The problem is that everything looks so good. And maybe if I lived in my concept of France, I could be one of those women who chooses one tomato, one cucumber, a small head of lectuce, garlic, one zucchini, and go home to make a lovely and delicious lunch for one. I would pour a hand-made kombucha, and salute the validity of humanity, life, and food. Instead I go and reach with my hand to grab several eggplant, add beans, add tomatoes, add kale, add and add until my bag bulges with dinner for four for a week. And coming home, exhausted, hot and sweaty, cursing the already sky high sun, and eat a cookie, as the vegetables, packed away in the fridge, photographed in their lovely wooden bowl, languish. Of course, France has nothing to do with it. It is this self-care I learn again and again to make a meal for one, a meal not to show off culinary prowess borrowed from a score of cookbooks, but simply to feed and fuel myself for the day.
Over the summer, a student taught me to blend chickpeas with kale and broccoli, and make a soup that sits thick on the spoon. I ate some now, and am full.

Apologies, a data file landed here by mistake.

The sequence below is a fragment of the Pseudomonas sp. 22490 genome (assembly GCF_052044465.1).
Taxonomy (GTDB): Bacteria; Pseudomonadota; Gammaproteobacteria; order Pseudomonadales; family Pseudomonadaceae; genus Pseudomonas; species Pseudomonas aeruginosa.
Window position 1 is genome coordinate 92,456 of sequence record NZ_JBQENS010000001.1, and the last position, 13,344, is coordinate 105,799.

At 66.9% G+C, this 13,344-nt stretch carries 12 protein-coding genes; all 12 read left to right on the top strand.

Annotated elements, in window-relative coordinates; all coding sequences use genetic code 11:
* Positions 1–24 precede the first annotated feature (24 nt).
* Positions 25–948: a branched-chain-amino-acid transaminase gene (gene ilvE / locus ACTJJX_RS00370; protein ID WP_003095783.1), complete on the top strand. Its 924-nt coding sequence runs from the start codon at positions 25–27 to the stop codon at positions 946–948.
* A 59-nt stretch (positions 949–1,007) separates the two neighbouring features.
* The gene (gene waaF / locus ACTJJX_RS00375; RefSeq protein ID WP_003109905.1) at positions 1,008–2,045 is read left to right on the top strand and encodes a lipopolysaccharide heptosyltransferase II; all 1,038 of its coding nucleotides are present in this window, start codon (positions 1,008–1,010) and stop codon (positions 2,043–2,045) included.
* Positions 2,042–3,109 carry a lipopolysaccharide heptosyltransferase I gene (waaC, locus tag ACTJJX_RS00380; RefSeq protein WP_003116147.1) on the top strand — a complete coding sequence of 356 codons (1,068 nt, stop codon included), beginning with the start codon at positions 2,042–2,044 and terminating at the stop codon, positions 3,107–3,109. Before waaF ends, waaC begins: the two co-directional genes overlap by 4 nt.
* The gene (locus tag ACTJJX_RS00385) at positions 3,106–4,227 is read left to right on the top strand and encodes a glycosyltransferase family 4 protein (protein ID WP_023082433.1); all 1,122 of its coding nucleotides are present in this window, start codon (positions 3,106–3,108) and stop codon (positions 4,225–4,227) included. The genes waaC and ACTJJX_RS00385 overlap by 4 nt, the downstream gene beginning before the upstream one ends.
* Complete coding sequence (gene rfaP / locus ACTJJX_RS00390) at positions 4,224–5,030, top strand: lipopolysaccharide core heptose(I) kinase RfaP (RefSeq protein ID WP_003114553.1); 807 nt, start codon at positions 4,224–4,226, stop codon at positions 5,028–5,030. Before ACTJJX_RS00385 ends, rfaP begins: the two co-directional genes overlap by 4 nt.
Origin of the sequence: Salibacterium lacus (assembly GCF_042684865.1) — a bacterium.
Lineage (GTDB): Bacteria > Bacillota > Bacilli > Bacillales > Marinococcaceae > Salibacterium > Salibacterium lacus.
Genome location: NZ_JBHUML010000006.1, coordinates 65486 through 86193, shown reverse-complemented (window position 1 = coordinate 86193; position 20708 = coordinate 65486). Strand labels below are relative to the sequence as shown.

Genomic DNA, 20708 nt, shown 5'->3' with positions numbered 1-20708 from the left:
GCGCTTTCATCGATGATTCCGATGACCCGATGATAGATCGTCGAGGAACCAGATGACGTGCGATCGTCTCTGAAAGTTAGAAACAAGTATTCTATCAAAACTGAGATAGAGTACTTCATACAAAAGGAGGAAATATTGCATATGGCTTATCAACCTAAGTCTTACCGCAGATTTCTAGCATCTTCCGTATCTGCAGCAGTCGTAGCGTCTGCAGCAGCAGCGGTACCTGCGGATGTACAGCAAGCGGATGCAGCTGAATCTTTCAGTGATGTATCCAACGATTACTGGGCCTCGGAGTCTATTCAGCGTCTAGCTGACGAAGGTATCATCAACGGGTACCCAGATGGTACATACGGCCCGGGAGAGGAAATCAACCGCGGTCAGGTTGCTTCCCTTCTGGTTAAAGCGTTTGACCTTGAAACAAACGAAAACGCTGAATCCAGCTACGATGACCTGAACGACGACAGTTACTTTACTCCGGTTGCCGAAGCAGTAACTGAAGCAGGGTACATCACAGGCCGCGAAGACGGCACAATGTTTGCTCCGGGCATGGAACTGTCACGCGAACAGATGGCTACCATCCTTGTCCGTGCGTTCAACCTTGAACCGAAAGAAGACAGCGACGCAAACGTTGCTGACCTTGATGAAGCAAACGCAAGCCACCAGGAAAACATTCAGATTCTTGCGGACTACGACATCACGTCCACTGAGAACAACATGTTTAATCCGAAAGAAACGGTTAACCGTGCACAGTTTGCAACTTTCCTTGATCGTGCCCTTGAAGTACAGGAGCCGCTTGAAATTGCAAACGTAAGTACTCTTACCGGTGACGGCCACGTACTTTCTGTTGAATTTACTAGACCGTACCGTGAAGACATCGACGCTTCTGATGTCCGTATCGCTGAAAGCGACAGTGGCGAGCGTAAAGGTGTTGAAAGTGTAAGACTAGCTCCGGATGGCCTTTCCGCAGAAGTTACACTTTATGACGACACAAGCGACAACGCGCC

It is lunch that undoes me, for the easiest thing is to grab two slices aof bread, dill pickle, cheese, a tomato, and call it a meal.I have written about this before, about the deliciousness of cheese sandwiches, cold or grilled. But it all that bread and cheese. My mother used to make us sandwiches that were really salads in diguise, and sometimes I follow suit. But give me buttered toast, and I am happy. Give me a sweetened bread and coffee and I am inspired. Sadly, though I love the beauty of vegetables, I am not in love with them.
How do these words help anyone but me? Maybe by writing, I can make nutrition happen, care for my body, live better. Athletics were never interesting to me, but being exhausted is wearisome. Murakami runs before he writes. A number of women in New York walk in the park before gathering for coffee, and departing individually to write. Me, I get in my car and drive, often to buy food or find a place to eat. The work gets done, but there is so much else to be written, and read. Here I am embarking on my nineth fall in one apartment, the longest I have ever stayed in one place. It has taken me years to like where I live, and not miss where I am not. Of course, the minute one starts to appreciate something, the more one is aware of how quickly it can be taken away. To practice non-attachment, to place, food, people, to even my work, or the idea of work, that is ,writing books, might take another decade. I write this to record. Maybe to read without cringing a year from now. To make a measure of this lived life.